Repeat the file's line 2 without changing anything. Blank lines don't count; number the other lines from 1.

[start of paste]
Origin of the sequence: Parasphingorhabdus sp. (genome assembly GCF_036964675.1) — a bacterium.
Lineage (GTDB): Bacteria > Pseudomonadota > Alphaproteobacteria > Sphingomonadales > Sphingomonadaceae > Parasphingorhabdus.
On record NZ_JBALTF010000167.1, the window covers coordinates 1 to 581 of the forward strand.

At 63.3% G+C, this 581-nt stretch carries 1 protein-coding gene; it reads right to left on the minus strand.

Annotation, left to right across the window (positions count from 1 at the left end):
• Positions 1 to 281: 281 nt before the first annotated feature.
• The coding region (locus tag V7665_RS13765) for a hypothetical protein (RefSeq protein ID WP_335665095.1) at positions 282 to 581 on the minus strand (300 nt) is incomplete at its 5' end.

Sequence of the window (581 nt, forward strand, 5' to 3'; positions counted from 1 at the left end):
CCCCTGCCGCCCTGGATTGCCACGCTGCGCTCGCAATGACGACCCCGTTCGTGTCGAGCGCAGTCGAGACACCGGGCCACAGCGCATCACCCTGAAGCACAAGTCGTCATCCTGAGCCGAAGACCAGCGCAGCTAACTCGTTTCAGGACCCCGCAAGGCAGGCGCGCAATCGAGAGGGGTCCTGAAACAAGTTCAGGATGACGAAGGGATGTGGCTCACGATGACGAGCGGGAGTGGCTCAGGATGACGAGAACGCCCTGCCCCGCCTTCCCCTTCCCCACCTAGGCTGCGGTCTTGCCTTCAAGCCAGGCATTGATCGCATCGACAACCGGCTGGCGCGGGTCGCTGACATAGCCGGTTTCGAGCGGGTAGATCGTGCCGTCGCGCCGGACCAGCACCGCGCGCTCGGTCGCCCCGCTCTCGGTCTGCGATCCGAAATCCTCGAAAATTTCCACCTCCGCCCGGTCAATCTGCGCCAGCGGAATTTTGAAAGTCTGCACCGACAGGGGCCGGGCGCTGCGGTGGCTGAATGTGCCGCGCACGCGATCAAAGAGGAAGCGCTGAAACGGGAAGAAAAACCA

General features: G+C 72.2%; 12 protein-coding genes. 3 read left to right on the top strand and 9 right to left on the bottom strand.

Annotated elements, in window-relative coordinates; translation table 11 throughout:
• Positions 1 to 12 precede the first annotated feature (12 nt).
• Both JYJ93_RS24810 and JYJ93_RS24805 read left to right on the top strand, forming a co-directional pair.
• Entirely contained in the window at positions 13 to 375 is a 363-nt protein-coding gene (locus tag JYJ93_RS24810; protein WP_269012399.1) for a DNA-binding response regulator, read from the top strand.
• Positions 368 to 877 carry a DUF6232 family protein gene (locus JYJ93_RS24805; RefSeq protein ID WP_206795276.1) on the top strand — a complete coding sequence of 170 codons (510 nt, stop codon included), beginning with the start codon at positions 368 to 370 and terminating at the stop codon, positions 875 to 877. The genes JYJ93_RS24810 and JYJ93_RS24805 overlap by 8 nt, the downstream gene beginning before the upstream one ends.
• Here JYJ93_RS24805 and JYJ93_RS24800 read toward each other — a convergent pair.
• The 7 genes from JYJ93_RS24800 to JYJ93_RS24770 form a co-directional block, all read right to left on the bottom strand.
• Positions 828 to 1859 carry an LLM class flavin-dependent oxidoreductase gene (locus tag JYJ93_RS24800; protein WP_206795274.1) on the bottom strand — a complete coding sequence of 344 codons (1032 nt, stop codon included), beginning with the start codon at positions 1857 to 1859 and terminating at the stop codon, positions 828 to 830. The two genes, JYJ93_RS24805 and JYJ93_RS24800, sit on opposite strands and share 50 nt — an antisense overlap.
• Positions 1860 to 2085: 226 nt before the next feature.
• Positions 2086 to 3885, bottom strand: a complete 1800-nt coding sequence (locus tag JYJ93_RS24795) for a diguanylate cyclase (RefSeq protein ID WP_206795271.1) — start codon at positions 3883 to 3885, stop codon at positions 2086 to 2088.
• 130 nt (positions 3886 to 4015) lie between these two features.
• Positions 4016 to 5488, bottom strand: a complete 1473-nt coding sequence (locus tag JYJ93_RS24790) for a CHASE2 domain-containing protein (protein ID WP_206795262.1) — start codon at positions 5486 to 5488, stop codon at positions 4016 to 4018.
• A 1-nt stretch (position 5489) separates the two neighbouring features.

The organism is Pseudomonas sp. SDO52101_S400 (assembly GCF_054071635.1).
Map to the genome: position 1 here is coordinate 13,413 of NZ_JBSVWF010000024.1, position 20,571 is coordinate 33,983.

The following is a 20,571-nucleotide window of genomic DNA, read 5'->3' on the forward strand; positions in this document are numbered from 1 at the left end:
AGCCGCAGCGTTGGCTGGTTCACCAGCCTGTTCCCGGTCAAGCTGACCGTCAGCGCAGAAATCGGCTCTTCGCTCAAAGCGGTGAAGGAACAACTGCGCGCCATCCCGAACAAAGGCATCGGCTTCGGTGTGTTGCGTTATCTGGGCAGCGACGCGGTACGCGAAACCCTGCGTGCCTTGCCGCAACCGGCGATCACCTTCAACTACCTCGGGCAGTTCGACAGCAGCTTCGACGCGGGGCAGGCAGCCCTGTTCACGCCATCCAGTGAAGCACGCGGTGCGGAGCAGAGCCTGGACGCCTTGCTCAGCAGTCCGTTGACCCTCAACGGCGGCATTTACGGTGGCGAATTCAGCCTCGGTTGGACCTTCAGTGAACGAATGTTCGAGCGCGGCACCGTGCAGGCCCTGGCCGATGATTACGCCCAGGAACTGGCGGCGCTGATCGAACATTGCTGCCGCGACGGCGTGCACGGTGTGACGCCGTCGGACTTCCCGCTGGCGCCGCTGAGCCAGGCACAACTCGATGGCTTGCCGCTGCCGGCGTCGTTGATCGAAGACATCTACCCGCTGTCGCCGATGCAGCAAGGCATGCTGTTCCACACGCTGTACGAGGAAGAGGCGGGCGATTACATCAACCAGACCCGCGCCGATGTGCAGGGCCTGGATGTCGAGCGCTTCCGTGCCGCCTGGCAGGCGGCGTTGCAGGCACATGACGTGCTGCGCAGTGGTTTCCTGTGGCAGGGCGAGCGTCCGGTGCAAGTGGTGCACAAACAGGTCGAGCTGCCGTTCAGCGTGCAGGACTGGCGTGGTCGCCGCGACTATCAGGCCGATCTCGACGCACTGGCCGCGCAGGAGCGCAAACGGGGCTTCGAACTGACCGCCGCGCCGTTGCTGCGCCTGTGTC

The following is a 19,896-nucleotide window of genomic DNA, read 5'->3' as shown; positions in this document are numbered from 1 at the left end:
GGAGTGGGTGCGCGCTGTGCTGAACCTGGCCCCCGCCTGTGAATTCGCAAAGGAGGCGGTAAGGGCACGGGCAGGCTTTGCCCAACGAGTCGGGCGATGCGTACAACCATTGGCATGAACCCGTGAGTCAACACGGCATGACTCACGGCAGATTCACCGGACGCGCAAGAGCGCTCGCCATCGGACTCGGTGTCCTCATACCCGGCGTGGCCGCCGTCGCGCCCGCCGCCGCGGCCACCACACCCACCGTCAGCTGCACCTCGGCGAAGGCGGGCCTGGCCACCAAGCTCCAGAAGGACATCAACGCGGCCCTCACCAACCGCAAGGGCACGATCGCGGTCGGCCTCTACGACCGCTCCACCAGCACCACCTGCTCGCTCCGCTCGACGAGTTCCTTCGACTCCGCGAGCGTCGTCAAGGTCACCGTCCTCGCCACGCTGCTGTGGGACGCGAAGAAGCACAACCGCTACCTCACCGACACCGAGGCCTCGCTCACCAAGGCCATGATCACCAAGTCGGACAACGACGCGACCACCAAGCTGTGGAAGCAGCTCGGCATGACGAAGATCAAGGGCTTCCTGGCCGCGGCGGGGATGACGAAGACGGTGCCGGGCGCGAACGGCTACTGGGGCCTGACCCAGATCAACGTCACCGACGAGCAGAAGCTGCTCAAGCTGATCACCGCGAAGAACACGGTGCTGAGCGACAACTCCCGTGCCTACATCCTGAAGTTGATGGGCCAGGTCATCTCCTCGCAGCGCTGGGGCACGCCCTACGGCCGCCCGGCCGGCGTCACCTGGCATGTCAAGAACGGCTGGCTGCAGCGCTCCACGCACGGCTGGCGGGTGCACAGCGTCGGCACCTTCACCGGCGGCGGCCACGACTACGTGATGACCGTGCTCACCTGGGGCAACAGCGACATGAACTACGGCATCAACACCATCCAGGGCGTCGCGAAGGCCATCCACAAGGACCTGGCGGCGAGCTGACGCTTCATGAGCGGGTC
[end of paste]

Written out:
Lineage (GTDB): Bacteria > Pseudomonadota > Alphaproteobacteria > Sphingomonadales > Sphingomonadaceae > Parasphingorhabdus.